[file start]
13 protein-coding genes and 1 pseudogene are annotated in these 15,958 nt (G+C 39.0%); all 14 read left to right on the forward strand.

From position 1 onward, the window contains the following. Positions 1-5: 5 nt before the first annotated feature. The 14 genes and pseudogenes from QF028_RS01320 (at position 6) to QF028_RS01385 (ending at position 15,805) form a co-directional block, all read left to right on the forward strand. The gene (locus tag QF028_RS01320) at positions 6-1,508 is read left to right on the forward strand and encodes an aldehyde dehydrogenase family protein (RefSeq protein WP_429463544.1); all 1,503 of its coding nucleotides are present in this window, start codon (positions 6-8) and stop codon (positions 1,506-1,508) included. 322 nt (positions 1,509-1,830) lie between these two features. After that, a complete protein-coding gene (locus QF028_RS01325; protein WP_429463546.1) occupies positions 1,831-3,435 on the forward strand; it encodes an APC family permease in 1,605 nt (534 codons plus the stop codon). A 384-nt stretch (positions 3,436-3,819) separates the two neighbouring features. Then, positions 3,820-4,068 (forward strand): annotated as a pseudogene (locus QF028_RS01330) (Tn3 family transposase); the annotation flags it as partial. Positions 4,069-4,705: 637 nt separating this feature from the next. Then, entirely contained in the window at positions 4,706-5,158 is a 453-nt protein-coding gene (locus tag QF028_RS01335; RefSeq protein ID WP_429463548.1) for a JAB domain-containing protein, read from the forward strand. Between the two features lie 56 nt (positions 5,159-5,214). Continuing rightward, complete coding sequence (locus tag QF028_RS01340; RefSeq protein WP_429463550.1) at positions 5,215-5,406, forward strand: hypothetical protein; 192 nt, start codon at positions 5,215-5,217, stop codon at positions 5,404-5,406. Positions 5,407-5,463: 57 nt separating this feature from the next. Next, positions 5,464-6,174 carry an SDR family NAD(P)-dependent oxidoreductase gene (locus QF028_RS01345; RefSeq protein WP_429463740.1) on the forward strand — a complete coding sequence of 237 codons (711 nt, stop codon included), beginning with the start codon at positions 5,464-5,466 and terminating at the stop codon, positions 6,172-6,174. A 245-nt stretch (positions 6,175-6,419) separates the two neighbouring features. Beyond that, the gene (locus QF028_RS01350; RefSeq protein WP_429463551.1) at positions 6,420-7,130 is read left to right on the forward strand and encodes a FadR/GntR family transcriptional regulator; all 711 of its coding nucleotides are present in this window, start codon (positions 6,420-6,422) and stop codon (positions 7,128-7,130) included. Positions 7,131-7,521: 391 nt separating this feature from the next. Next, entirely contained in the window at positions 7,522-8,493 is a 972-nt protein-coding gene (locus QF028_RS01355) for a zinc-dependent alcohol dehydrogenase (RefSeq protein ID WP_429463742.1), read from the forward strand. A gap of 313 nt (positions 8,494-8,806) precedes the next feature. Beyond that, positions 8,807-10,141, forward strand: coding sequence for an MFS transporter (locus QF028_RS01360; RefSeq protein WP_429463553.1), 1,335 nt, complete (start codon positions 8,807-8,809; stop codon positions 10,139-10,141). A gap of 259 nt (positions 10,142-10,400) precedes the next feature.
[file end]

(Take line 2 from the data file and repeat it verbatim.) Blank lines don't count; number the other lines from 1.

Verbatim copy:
From position 1 onward, the window contains the following. Positions 1-5: 5 nt before the first annotated feature. The 14 genes and pseudogenes from QF028_RS01320 (at position 6) to QF028_RS01385 (ending at position 15,805) form a co-directional block, all read left to right on the forward strand. The gene (locus tag QF028_RS01320) at positions 6-1,508 is read left to right on the forward strand and encodes an aldehyde dehydrogenase family protein (RefSeq protein WP_429463544.1); all 1,503 of its coding nucleotides are present in this window, start codon (positions 6-8) and stop codon (positions 1,506-1,508) included. 322 nt (positions 1,509-1,830) lie between these two features. After that, a complete protein-coding gene (locus QF028_RS01325; protein WP_429463546.1) occupies positions 1,831-3,435 on the forward strand; it encodes an APC family permease in 1,605 nt (534 codons plus the stop codon). A 384-nt stretch (positions 3,436-3,819) separates the two neighbouring features. Then, positions 3,820-4,068 (forward strand): annotated as a pseudogene (locus QF028_RS01330) (Tn3 family transposase); the annotation flags it as partial. Positions 4,069-4,705: 637 nt separating this feature from the next. Then, entirely contained in the window at positions 4,706-5,158 is a 453-nt protein-coding gene (locus tag QF028_RS01335; RefSeq protein ID WP_429463548.1) for a JAB domain-containing protein, read from the forward strand. Between the two features lie 56 nt (positions 5,159-5,214). Continuing rightward, complete coding sequence (locus tag QF028_RS01340; RefSeq protein WP_429463550.1) at positions 5,215-5,406, forward strand: hypothetical protein; 192 nt, start codon at positions 5,215-5,217, stop codon at positions 5,404-5,406. Positions 5,407-5,463: 57 nt separating this feature from the next. Next, positions 5,464-6,174 carry an SDR family NAD(P)-dependent oxidoreductase gene (locus QF028_RS01345; RefSeq protein WP_429463740.1) on the forward strand — a complete coding sequence of 237 codons (711 nt, stop codon included), beginning with the start codon at positions 5,464-5,466 and terminating at the stop codon, positions 6,172-6,174. A 245-nt stretch (positions 6,175-6,419) separates the two neighbouring features. Beyond that, the gene (locus QF028_RS01350; RefSeq protein WP_429463551.1) at positions 6,420-7,130 is read left to right on the forward strand and encodes a FadR/GntR family transcriptional regulator; all 711 of its coding nucleotides are present in this window, start codon (positions 6,420-6,422) and stop codon (positions 7,128-7,130) included. Positions 7,131-7,521: 391 nt separating this feature from the next. Next, entirely contained in the window at positions 7,522-8,493 is a 972-nt protein-coding gene (locus QF028_RS01355) for a zinc-dependent alcohol dehydrogenase (RefSeq protein ID WP_429463742.1), read from the forward strand. A gap of 313 nt (positions 8,494-8,806) precedes the next feature. Beyond that, positions 8,807-10,141, forward strand: coding sequence for an MFS transporter (locus QF028_RS01360; RefSeq protein WP_429463553.1), 1,335 nt, complete (start codon positions 8,807-8,809; stop codon positions 10,139-10,141). A gap of 259 nt (positions 10,142-10,400) precedes the next feature.